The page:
24 June 2010

"Worst Case Scenario" for the Gulf oil blowout

About two months ago I posted a "worst case scenario" which postulated a total loss of the wellhead resulting from erosion of the pipe by sand.  Some recent postulates are considerably more gloomy:
Furthermore, geologists believe there are another 4-5 cracks or fissions in the well. Upon using a GPS and Depth finder system, experts have discovered a large gas bubble, 15-20 miles across and tens of feet high, under the ocean floor.

These bubbles are common. Many believe they have caused the sinking of ships and planes in the Bermuda Triangle.

That said, a bubble this large — if able to escape from under the ocean floor through a crack — would cause a gas explosion that Mr. Hoagland likens to Mt. St. Helens… only under water.

The BP well is 50 miles from Louisiana. Its release would send a toxic cloud over populated areas. The explosion would also sink any ships and oil structures in the vicinity and create a tsunami which would head toward Florida at 600 mph.
An audio of the complete interview has been posted at YouTube.  I know nothing about "Richard A. Hoaglund" or the "Coast to Coast AM" radio program.  It sounds like the usual late-night-radio sensationalist fearmongering...

6 comments:

  1. Pretty sure Hoagland was the guy who first saw the face on mars.

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  2. The people who are apparently in the know about this kind of thing, over at the oil drum, call the giant gas bubble a fantasy.

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  3. I clicked links to read the full story and stopped reading the original piece when I hit this:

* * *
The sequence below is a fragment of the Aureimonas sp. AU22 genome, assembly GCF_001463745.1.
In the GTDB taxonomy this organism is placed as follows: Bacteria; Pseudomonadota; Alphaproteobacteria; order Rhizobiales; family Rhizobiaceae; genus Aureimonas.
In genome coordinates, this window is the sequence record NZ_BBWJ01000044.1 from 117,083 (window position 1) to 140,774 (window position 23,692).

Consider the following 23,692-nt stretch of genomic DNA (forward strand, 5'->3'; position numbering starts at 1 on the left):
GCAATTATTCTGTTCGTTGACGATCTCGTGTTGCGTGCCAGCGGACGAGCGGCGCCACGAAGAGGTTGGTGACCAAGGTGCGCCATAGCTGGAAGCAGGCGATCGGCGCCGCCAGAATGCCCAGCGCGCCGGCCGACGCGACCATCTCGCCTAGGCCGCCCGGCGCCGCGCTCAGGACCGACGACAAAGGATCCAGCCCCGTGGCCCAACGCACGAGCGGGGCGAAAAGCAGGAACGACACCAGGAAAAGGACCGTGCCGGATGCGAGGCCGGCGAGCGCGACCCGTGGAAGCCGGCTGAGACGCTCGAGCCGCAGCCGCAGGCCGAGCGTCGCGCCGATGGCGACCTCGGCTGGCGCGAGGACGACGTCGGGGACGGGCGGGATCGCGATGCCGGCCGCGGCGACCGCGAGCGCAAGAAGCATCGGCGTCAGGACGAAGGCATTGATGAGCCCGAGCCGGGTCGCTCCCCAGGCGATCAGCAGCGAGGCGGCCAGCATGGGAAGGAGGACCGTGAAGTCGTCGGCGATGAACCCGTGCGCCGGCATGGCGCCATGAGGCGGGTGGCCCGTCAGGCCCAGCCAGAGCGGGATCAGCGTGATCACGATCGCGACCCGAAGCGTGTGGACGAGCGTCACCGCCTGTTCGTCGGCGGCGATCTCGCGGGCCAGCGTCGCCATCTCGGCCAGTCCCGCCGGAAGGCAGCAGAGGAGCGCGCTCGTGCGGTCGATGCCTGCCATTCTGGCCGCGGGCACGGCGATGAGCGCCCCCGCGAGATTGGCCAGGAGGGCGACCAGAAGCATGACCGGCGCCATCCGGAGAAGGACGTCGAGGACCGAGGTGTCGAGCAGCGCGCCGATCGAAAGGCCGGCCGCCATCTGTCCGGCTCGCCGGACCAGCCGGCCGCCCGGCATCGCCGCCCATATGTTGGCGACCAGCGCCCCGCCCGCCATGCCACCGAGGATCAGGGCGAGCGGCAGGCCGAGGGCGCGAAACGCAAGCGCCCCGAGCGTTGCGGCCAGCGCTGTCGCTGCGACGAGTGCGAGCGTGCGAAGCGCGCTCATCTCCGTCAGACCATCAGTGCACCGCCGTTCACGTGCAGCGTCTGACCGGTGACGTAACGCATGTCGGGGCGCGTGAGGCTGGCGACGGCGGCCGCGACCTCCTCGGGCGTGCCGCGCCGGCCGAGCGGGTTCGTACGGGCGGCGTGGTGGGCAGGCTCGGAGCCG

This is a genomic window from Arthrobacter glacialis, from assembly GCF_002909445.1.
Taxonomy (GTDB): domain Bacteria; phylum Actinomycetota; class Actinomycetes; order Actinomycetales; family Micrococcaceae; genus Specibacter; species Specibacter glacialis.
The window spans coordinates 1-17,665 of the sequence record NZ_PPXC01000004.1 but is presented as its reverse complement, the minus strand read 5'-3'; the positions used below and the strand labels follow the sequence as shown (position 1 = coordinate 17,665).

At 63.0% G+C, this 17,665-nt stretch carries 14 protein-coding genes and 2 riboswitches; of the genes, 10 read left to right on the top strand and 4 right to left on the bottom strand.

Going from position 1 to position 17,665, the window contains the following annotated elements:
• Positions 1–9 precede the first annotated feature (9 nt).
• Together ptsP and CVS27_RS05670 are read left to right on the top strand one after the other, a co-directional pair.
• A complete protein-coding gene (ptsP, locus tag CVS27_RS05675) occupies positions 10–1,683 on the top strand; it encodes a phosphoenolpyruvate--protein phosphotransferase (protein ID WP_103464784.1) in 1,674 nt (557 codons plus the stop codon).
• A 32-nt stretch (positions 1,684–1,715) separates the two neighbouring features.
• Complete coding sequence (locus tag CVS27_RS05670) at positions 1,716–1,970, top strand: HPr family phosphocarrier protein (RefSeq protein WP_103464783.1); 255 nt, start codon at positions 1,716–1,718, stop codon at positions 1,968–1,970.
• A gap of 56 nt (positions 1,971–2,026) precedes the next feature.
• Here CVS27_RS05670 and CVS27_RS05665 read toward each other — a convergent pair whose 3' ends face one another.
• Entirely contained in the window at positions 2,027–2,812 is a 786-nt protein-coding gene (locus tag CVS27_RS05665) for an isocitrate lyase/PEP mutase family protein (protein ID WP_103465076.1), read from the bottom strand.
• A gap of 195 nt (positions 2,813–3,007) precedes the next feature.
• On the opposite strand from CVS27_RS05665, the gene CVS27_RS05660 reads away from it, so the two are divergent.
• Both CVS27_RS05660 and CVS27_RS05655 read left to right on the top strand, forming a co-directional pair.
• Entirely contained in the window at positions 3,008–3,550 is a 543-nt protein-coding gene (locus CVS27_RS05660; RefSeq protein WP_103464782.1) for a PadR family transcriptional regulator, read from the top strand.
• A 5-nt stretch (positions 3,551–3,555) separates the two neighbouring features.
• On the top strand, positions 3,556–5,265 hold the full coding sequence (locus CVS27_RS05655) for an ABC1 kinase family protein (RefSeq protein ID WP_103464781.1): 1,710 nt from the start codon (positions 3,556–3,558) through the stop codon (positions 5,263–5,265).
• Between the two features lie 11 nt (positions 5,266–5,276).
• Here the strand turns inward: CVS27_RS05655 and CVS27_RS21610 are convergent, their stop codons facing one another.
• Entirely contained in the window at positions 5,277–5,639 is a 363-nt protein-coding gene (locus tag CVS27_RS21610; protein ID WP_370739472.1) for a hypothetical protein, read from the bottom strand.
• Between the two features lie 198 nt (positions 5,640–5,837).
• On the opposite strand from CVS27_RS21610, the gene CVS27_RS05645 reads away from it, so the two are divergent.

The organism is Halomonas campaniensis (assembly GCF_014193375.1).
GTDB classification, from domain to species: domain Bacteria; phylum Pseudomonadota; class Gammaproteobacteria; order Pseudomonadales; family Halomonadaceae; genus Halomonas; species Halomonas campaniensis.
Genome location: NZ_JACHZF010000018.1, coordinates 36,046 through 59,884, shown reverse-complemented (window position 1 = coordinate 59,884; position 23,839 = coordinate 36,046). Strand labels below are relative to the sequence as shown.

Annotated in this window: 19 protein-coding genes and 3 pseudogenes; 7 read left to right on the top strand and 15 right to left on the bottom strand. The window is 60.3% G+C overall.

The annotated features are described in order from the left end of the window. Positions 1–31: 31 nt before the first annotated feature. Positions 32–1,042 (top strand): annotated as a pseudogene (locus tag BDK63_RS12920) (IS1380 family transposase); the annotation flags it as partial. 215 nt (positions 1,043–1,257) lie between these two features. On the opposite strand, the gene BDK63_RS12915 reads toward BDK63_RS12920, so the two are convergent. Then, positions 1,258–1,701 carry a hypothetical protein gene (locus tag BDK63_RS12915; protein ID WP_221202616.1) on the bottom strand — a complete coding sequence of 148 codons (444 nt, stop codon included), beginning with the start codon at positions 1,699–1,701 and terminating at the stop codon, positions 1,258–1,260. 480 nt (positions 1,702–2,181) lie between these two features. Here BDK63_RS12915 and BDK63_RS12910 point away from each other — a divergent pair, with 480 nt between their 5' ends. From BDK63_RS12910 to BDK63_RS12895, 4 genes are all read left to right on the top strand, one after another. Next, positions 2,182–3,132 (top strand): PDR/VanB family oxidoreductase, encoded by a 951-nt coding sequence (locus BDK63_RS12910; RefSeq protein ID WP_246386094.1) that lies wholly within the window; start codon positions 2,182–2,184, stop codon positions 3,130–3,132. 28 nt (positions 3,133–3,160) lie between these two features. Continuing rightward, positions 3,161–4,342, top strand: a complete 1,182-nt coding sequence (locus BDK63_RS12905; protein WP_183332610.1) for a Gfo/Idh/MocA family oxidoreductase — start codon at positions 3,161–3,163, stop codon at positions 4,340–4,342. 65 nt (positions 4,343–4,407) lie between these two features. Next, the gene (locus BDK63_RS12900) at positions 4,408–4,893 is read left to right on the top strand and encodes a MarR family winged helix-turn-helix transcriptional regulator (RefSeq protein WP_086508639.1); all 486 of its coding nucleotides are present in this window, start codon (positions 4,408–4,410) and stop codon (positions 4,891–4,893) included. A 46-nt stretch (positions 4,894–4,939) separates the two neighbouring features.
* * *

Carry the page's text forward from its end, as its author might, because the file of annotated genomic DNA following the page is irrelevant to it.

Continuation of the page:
"These bubbles are common. Many believe they have caused the sinking
    of ships and planes in the Bermuda Triangle."

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  4. They are referring to this hypothesis -

    http://en.wikipedia.org/wiki/Bermuda_triangle#Methane_hydrates

    - which is certainly "fringe", but not totally impossible.

    But re Dan's comment, I have great respect for the content published at The Oil Drum, and if they say it's bunk, then maybe I will plan a vacation trip to the Gulf.

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  5. I'm headed to Clearwater, FL for a week at the end of July. I'm not worried about asphyxiation, but I do hope to swim in the Gulf without getting oily.

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  6. I am more concerned about what will happen when hurricane force winds start picking up the oil and carrying it inland in water spouts and rain. When the water dries, an oily residue could cover everything. It could ruin crops, kill farm animals and make people sick. And it could cause many fires. Also, I used to live in Biloxi, and I used to worry about all of the empty caverns that were being created under the gulf, and wonder what would happen if any of them collapsed.

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